‘Why are you black?’ – Eton headmaster apologizes to its first black student Onyeama for racism

Ama Nunoo Jun 23, 2020 at 11:00am

June 23, 2020 at 11:00 am | News

Ama Nunoo

Ama Nunoo | Staff Writer

June 23, 2020 at 11:00 am | News

Nigerian writer Dillibe Onyeama was the first ever black student at Eton College, Photo: BBC

The first ever black student at the prestigious Eton College, Dillibe Onyeama, has received an apology from the current headmaster of the college after 50 years of being banned from the school premises.

The writer of Nigerian descent was banned shortly after he published a book detailing the racism he encountered while studying at Eton in the 1960s.

The headmaster, Simon Henderson, told the BBC that Onyeama is now welcome to visit the prestigious British public school at any time. This apology was sparked by the recent worldwide Black Lives Matter protests that were sparked by the death of George Floyd.  

These protests have also ignited ongoing discussions among the British people on institutional racism in British society.

Henderson, who has been the head of the college since 2015, said he is “appalled” by the racism Onyeama experienced at the school. “Racism has no place in civilised society, then or now.”

He said “significant strides” have been made since Mr Onyeama was at Eton but, as millions of people around the world rightly raise their voices in protest against racial discrimination and inequality, “we have to have the institutional and personal humility to acknowledge that we still have more to do.”

“We must all speak out and commit to doing better, permanently, and I am determined that we seize this moment as a catalyst for real and sustained change for the better.”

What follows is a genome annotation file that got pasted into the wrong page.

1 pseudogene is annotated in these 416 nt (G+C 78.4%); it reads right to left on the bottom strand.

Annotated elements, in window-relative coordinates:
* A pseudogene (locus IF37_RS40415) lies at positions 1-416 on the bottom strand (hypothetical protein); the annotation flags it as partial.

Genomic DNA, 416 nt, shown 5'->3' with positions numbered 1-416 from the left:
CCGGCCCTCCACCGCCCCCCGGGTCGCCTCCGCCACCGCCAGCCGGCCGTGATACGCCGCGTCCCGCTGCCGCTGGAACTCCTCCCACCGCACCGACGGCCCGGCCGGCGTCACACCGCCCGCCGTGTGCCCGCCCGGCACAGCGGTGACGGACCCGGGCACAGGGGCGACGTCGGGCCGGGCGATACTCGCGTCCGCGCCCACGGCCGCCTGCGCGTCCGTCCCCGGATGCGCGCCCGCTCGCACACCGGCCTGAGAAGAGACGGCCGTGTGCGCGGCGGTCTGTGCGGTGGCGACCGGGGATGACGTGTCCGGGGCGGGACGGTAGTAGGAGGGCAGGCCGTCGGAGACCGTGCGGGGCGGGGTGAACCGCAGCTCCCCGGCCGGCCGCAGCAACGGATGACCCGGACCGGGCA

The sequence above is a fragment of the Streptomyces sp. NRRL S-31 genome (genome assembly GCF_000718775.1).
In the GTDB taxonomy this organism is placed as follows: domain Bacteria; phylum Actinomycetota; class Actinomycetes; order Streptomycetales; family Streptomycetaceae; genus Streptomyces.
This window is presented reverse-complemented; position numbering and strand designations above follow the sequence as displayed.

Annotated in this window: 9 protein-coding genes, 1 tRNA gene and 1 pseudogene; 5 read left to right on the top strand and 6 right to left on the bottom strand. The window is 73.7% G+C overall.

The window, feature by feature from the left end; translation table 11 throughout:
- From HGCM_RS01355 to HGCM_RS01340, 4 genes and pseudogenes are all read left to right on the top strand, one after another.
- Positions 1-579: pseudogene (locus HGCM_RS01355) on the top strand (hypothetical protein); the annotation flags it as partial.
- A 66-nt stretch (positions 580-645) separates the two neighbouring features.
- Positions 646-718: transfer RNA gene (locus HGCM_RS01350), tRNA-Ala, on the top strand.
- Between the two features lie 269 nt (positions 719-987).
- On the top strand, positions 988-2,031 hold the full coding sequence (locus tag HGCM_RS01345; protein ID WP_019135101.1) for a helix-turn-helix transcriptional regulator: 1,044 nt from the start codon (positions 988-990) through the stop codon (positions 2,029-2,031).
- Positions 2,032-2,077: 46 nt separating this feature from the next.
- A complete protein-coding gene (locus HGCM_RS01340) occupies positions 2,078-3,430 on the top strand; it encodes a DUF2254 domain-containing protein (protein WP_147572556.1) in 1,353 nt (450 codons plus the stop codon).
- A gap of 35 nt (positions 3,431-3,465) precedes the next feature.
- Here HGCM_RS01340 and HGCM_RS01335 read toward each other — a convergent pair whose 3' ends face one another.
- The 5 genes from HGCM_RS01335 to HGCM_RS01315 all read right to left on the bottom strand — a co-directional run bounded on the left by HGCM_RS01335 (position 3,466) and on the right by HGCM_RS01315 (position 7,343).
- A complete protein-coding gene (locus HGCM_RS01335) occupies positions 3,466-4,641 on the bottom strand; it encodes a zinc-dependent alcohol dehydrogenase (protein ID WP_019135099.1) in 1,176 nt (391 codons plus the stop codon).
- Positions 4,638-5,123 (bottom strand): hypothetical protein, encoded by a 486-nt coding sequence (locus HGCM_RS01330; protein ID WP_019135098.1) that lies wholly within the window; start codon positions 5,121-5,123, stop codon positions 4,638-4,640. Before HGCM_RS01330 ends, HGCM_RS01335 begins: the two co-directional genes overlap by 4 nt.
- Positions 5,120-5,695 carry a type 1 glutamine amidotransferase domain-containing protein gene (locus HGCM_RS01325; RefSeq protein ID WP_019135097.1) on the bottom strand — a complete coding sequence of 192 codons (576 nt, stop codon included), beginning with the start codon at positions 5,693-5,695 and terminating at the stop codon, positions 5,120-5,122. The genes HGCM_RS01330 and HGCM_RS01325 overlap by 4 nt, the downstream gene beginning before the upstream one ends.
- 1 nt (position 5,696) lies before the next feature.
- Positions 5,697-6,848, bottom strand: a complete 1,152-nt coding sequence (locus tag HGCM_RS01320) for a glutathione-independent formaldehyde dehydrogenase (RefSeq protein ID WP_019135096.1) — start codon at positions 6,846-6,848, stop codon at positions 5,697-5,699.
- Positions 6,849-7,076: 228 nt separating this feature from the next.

Onyeama wrote in his memoir when he was 21 that he was slapped with a ban from his alma mater two years later in 1972. He said he was asked derogatory questions like, “Why are you black?”, “How many maggots are there in your hair?” and “Does your mother wear a bone in her nose?”

Even when he excelled in class his efforts were doubted, he was suspected of cheating but whenever he flunked, he was given full credit for the bad grades.

Nonetheless, the Nigerian writer said he does not want an apology because regardless of the racial taunts he had to endure at Eton, he had fond memories as well and his view of the school is rather fairly positive.

He said the apology “compels the recognition that prejudice on the grounds of color or race dehumanizes its victims in a way that ordinary forms of prejudice do not”.

Eton College has a huge worldwide reputation for its high academic standards and it currently charges over $50,000 (£40,000) in fees for a year. It is notable for educating some of Britain’s highest-ranking officials including Prime Minister Boris Johnson and both the Duke of Cambridge and the Duke of Sussex.

Other leading British companies and institutions such as pub chain Greene King and insurance market Lloyd’s of London have also rendered apologies for their historical links to the slave trade.

These apologies may not erase the impact of slavery or make people less racist towards people of color, but it is a start to the “significant strides” being made to end racial discrimination and inequality.

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